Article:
Computer Skills Curriculum
Database Lesson Plan

Title: How New is the News?

Other Curriculum Objectives that can be addressed by this lesson plan
English Language Arts 2.1, 2.2, 4.1; Social Studies: Skill Goal I, Skill Goal II; Computer Skills: (Gr. 5) 2.4; Information Skills 1.3, 1.4, 1.5, 2.1, 2.2

Grade: 5
Competency 1.2: Identify computers as tools for accessing current information.

Measure 1.2.1: Describe the advantages of obtaining news by telecomputing from a computer accessible news service vs. from a daily newspaper.

Materials Needed: Pre-activity: typical class objects. Activity: Several complete editions of a local newspaper, phone call or letters to the newspaper office, information and videotapes on computer accessing news sources, paper for posting findings.

Time: One class session.

Terms: Database, Computer Accessible News Sources




With the Students

  • 1. Discuss the concept of a database as a collection of items and review examples. (Examples: the class is a collection of students, the classroom is a collection of desks and chairs, the class file cabinet or bookcase is a collection of papers or books, the teacherís gradebook is a collection of student names and grades. Items such as a dictionary, encyclopedia, newspaper, and card catalog can be both print and computer databases.)
  • 2. Initiate a discussion of how current are computer databases. Direct the discussion to the advantages of a computer database of current information.


  • 1. Divide the class into two groups and each group into 3 subgroups of "front page news," "weather," and "sports."
  • 2. Provide each large group with a complete newspaper (need not be the same day) and ask each subgroup to remove their assigned section for use in the activity.
  • 3. Ask each group to study their section and discuss how current the news is in comparison to the date of the newspaper: day before, midnight of the day before, same day as date, days before, etc.
  • 4. Have one member of each subgroup join an investigative team to place a call to the local newspaper office to determine if they produce early and late issues of the paper and the distribution destinations for those issues. Have the team report to their subgroup for a total subgroup discussion on how that information affects how current is the news. (If no local paper exists, have students write letters to the newspaper office of the most widely distributed area paper.)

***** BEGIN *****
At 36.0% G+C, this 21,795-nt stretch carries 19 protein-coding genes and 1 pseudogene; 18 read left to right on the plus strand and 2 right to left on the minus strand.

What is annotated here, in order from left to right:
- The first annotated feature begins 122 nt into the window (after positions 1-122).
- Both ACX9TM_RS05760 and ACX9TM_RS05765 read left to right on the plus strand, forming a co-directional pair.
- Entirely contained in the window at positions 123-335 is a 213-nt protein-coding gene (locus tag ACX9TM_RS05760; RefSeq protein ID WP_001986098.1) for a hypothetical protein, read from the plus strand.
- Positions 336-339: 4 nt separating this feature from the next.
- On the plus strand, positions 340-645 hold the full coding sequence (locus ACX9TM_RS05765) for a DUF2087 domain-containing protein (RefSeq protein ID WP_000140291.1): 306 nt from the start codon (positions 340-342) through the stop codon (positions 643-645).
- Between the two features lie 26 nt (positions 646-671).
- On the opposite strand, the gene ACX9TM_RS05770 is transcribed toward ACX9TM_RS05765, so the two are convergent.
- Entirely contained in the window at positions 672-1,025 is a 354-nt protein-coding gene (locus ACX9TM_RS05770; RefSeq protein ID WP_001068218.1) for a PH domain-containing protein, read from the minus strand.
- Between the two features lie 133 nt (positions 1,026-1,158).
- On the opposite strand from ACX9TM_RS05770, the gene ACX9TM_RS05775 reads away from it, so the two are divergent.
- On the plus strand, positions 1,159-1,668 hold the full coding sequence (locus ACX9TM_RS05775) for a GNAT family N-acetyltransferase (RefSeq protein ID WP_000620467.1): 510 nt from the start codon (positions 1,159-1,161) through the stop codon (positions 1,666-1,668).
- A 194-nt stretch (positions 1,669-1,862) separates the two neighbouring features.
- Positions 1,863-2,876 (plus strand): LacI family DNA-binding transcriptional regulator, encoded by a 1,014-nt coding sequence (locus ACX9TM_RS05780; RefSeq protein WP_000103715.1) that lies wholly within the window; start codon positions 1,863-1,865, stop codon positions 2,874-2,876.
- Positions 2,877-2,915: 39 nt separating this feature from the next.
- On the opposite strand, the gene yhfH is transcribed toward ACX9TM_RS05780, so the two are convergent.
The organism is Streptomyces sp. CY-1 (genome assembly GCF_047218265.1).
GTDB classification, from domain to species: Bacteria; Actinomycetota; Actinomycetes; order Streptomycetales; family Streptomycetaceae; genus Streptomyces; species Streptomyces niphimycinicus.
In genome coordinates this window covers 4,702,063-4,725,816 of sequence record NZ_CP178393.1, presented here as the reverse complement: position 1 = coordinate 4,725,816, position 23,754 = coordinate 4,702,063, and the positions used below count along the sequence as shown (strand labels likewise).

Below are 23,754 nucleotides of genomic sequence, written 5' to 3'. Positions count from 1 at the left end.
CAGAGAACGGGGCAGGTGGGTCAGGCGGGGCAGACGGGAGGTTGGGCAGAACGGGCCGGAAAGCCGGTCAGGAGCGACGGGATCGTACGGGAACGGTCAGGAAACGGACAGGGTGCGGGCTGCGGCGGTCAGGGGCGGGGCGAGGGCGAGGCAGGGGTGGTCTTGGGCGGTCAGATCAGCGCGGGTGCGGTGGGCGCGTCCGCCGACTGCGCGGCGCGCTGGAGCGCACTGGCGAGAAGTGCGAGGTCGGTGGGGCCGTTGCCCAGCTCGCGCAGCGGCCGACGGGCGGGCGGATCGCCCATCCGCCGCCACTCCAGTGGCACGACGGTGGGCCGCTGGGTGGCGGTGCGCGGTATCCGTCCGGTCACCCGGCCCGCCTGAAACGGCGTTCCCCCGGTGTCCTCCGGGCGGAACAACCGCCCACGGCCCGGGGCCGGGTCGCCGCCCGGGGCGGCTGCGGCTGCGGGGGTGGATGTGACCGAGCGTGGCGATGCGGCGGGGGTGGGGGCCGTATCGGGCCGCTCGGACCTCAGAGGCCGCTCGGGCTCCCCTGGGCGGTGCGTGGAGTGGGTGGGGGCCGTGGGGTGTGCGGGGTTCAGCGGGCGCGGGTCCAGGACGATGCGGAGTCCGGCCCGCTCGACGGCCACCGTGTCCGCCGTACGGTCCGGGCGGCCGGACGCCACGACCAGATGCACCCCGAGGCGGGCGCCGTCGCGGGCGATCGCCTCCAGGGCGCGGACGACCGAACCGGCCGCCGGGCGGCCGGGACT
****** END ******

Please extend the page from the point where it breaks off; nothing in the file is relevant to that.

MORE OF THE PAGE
• 5. Discuss computer accessible news sources such as X-Press X-Change and computer on-line newspapers from services such as Dow Jones News Retrieval and CompuServe.
  • 6. Show the students a videotape or an actual example of a computer accessible news service. (See below for sources of information.)
  • 7. Have each subgroup identify the advantages of computer accessible news services versus the daily printed newspaper and list these advantages on the board or on sheets of paper to post on the walls or bulletin board.

(Optional: Have a representative of the local newspaper talk to the class about how current the news is on the front page, weather section, and sports section and if the newspaper uses computer accessible sources to obtain the most current news.)


Have each student design an ad for a computer accessible news service which claims a specific advantage of the computer format over the print newspaper. Have the students identify standards for evaluating the ads, group the ads by like "claims" and critique the ads for correct information and audience appeal.

Computer Accessible News Sources

X-Press X-Change: 1-800-772-6397

Dow Jones News Retrieval: 1-800-522-3567 for Membership and Information Services; 609-452-1511 for Information and Customer Service.

CompuServe: 614-457-8600